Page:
Surgical abortions, which were the only type of abortion offered at the time of the Roe v. Wade ruling, involve an in-clinic visit. Despite the name, they are classified as medical procedures, not surgeries, and the process involves a doctor using suction to empty the patient’s uterus.
Medical abortions are a much more recent method, with the first abortion pill getting U.S. Food and Drug Administration approval in 2000. According to the Kaiser Family Foundation, roughly half of abortions at eight weeks gestation or less are medical abortions.
The medical abortion involves two medications: mifepristone and misoprostol. Mifepristone is sold under the brand name Mifeprex and is also known as RU-486. It blocks progesterone, a hormone essential to the development of a pregnancy, stopping it from progressing. Misoprostol is then taken 24 to 48 hours later to empty the uterus through methods similar to an early miscarriage.
When in pregnancy is an abortion allowed?
Georgia law allows abortions within 20 weeks of gestation or about 22 weeks since the patient’s last menstrual period. This means abortions are legal during the entirety of the first trimester (12 weeks) and partway through the second trimester, which ends after 26 weeks.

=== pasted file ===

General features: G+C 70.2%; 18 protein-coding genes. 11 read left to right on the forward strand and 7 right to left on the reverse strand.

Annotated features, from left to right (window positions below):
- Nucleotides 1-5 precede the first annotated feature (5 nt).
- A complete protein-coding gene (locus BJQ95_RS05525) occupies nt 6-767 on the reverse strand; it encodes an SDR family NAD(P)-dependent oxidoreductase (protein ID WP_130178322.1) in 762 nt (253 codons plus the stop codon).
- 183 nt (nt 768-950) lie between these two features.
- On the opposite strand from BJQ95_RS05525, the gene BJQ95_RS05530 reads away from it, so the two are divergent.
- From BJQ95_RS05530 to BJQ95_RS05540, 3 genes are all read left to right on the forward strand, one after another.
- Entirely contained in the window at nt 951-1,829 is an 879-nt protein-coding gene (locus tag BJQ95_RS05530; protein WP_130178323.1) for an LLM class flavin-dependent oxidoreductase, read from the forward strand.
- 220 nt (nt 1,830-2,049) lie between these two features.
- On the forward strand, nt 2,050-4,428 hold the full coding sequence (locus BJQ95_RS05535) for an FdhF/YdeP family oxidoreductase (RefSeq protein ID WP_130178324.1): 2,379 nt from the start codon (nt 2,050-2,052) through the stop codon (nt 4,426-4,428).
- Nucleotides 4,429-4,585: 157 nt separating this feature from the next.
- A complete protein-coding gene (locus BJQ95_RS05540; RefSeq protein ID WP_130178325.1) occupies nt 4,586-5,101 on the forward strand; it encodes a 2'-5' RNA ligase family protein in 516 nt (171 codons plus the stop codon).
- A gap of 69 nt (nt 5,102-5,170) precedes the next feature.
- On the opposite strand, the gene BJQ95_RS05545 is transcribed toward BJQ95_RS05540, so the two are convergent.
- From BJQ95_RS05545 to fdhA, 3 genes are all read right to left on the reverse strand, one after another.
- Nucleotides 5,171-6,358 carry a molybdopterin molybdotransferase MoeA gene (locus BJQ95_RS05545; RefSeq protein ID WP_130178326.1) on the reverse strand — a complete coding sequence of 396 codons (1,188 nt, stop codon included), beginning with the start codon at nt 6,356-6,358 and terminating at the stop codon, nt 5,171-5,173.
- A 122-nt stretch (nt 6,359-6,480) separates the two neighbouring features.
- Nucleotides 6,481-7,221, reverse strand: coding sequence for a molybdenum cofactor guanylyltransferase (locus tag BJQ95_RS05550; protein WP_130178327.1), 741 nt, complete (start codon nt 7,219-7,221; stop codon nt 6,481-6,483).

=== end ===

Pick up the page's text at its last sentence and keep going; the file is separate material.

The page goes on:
Medical abortions can take place within the first 10 weeks of pregnancy, while surgical abortions are the primary method for more advanced pregnancies.
An anti-abortion bill, commonly known as the “heartbeat bill” was approved by the Georgia Legislature in 2019 to outlaw most abortions once a doctor can detect fetal cardiac activity — typically six weeks into a pregnancy. A federal judge later struck it down on the grounds that it violated Roe v. Wade.
Now that Roe v. Wade was struck down, what about the ‘heartbeat bill’?
With Roe v. Wade no longer standing as the law of the land, the 2019 bill is expected to go into effect in Georgia. While it isn’t a “trigger law” that’s tied to Roe v. Wade, the Supreme Court case was the primary legal argument that prevented the law from immediately going into effect.